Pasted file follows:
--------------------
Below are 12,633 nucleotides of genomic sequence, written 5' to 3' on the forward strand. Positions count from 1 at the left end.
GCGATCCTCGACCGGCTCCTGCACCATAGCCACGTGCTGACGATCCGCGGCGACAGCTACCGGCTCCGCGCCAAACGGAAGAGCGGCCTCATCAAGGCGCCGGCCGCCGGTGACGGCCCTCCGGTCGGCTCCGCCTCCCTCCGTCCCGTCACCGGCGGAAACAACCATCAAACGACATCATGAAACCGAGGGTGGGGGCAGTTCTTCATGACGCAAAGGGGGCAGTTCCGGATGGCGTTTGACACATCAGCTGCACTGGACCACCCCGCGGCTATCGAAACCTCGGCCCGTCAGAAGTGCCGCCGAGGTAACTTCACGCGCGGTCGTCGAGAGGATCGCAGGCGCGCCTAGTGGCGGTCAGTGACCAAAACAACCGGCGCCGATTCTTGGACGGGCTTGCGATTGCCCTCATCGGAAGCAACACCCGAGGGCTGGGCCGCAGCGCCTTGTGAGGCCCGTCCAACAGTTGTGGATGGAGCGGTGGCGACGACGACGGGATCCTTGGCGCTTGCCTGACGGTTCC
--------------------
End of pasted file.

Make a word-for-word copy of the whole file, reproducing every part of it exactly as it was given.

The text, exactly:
Below are 12,633 nucleotides of genomic sequence, written 5' to 3' on the forward strand. Positions count from 1 at the left end.
GCGATCCTCGACCGGCTCCTGCACCATAGCCACGTGCTGACGATCCGCGGCGACAGCTACCGGCTCCGCGCCAAACGGAAGAGCGGCCTCATCAAGGCGCCGGCCGCCGGTGACGGCCCTCCGGTCGGCTCCGCCTCCCTCCGTCCCGTCACCGGCGGAAACAACCATCAAACGACATCATGAAACCGAGGGTGGGGGCAGTTCTTCATGACGCAAAGGGGGCAGTTCCGGATGGCGTTTGACACATCAGCTGCACTGGACCACCCCGCGGCTATCGAAACCTCGGCCCGTCAGAAGTGCCGCCGAGGTAACTTCACGCGCGGTCGTCGAGAGGATCGCAGGCGCGCCTAGTGGCGGTCAGTGACCAAAACAACCGGCGCCGATTCTTGGACGGGCTTGCGATTGCCCTCATCGGAAGCAACACCCGAGGGCTGGGCCGCAGCGCCTTGTGAGGCCCGTCCAACAGTTGTGGATGGAGCGGTGGCGACGACGACGGGATCCTTGGCGCTTGCCTGACGGTTCC